The Solheim Cup's history has gone in a dramatically different direction that what we've seen in the Ryder Cup.
In the Ryder Cup, the European squads have tended to do extremely well. The Americans won convincingly in 2008, but have otherwise fallen short for most of the last 20 years. Since winning in 1993, the only other American win came in 1999's "Miracle at Brookline," where only a dramatic Sunday charge kept the European side from winning.
The European women have not been so fortunate. Since the event's inception in 1990, the American women are 8-3. Included in that record are wins in each of the last three events.
More importantly, each of the last three Solheim Cups have been convincing American victories. Actually, none of the Cup's 11 events have been decided by fewer than three points.
The European squad, who is hosting the event, got off to a strong start. After the two sides halved the morning session, the Europeans won the afternoon session 2.5-1.5, taking a 4.5-3.5 lead into Saturday's play.
There's a slight problem though. That's a good day for the Europeans, just not good enough.
If you watched today's afternoon sessions, you saw something that's been seen in nearly every Ryder Cup over the last 20 years, only the sides were reversed.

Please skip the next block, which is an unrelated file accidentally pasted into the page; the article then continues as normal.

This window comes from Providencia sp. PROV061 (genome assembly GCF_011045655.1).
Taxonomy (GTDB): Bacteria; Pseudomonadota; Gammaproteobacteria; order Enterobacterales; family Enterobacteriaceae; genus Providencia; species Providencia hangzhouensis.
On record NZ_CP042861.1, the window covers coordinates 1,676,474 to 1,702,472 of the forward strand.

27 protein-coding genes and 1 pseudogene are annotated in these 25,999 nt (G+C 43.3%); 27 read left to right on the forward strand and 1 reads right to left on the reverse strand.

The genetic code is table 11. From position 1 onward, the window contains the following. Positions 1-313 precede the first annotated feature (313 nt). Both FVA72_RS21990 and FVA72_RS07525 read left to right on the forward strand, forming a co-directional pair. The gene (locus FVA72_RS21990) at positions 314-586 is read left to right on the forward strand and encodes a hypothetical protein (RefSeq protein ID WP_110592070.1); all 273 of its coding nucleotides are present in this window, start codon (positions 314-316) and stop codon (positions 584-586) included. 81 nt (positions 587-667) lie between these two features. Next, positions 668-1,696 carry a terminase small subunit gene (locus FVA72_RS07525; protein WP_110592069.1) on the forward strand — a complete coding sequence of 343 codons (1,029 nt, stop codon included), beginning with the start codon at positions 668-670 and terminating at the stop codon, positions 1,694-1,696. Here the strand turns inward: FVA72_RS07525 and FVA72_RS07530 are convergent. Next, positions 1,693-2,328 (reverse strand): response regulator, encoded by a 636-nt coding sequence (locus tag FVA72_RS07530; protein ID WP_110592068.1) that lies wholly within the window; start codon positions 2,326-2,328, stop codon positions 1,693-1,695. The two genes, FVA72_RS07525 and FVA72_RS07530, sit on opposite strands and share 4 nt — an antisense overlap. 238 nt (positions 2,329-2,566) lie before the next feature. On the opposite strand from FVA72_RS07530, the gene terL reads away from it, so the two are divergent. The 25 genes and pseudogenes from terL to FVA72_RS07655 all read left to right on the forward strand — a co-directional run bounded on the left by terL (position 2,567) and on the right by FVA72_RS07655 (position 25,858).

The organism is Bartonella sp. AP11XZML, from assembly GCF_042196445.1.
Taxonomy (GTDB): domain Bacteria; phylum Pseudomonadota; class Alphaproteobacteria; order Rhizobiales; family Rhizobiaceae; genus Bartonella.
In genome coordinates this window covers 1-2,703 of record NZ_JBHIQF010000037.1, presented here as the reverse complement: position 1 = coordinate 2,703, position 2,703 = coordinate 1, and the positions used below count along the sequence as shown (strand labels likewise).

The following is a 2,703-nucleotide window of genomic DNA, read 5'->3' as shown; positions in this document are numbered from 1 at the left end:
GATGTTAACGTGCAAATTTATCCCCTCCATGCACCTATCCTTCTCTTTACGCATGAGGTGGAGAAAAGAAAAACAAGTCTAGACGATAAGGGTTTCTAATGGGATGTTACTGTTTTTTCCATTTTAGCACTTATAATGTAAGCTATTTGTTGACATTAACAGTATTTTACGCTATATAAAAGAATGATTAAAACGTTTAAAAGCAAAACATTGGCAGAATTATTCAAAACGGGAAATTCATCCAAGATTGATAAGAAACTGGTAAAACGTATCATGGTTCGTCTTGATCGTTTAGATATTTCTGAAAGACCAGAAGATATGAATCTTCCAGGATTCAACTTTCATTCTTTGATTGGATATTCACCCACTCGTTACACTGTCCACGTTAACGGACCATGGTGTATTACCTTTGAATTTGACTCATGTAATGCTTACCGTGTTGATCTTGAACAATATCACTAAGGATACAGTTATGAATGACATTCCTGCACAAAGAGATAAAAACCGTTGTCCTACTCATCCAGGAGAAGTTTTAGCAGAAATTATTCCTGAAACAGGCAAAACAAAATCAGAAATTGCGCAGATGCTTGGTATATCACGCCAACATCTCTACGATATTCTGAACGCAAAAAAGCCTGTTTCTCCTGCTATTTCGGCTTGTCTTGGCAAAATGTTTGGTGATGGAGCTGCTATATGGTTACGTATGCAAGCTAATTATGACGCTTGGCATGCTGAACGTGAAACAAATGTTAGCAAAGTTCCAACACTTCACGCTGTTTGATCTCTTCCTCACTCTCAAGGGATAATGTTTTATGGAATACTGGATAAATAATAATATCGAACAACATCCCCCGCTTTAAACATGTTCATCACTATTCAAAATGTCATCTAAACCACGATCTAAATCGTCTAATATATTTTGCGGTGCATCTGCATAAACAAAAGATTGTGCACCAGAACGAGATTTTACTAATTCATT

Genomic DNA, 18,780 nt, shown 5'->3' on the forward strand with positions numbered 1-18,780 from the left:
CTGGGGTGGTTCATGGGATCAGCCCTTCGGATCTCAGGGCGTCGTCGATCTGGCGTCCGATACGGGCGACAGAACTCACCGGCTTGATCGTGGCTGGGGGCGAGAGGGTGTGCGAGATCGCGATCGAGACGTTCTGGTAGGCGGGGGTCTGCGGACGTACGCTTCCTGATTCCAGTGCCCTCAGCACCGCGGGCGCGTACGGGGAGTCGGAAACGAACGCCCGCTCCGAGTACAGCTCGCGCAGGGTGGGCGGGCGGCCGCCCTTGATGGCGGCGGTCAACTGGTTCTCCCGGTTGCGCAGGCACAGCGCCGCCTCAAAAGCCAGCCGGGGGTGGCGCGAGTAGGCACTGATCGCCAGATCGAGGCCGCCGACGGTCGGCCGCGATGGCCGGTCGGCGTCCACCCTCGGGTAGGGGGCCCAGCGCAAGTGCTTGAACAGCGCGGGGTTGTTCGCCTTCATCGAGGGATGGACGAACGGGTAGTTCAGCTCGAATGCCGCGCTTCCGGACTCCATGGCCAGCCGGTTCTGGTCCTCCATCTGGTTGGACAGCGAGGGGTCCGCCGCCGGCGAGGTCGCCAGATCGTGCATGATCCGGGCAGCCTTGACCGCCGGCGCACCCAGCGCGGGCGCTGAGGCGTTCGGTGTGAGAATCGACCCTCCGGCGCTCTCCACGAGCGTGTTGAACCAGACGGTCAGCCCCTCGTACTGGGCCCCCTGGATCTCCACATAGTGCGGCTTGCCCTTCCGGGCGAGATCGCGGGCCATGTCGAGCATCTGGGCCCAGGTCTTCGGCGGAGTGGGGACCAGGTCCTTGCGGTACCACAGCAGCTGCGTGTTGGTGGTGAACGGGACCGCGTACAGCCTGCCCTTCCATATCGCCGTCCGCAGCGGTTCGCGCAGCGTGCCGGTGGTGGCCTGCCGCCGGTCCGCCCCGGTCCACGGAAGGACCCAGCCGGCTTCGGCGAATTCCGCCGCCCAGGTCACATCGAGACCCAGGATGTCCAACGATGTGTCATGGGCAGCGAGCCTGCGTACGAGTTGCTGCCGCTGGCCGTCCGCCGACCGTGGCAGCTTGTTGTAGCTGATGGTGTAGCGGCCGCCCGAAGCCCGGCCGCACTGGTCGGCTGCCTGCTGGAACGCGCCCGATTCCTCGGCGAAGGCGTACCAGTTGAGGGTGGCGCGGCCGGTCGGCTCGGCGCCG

The European team could have effectively put the Solheim Cup away after one day. They had a real chance to win all four afternoon matches, which would have given them a commanding 6-2 lead. Instead, they won by only one point.
The Americans managed a win in one match that should have been a tie, at best. Ryann O'Toole and Christina Kim salvaged a halve against Catriona Matthew and Sandra Gal that should have been a loss.
So, even though they are a point behind, the American squad has to feel a lot more confident than its European counterparts.
The European team is good, but woman for woman, the Americans have the better team. That can be made up for in the first four sessions over two days. The problem is that the Europeans will now need to at least repeat today's success if they are going to win on Sunday.
The Sunday singles sessions tend to go in favor of the Americans; they have for a long time. If the Europeans don't have at least a two-point lead, it will be really hard for them to hang on.
Also, remember that the Americans are the defending champions, so a tie goes to them.
I don't see the Europeans ending this drought. I like the American's chances to at least even the Cup tomorrow and then win comfortably on Sunday. At the very least, we should all hope for an exciting Sunday session of golf.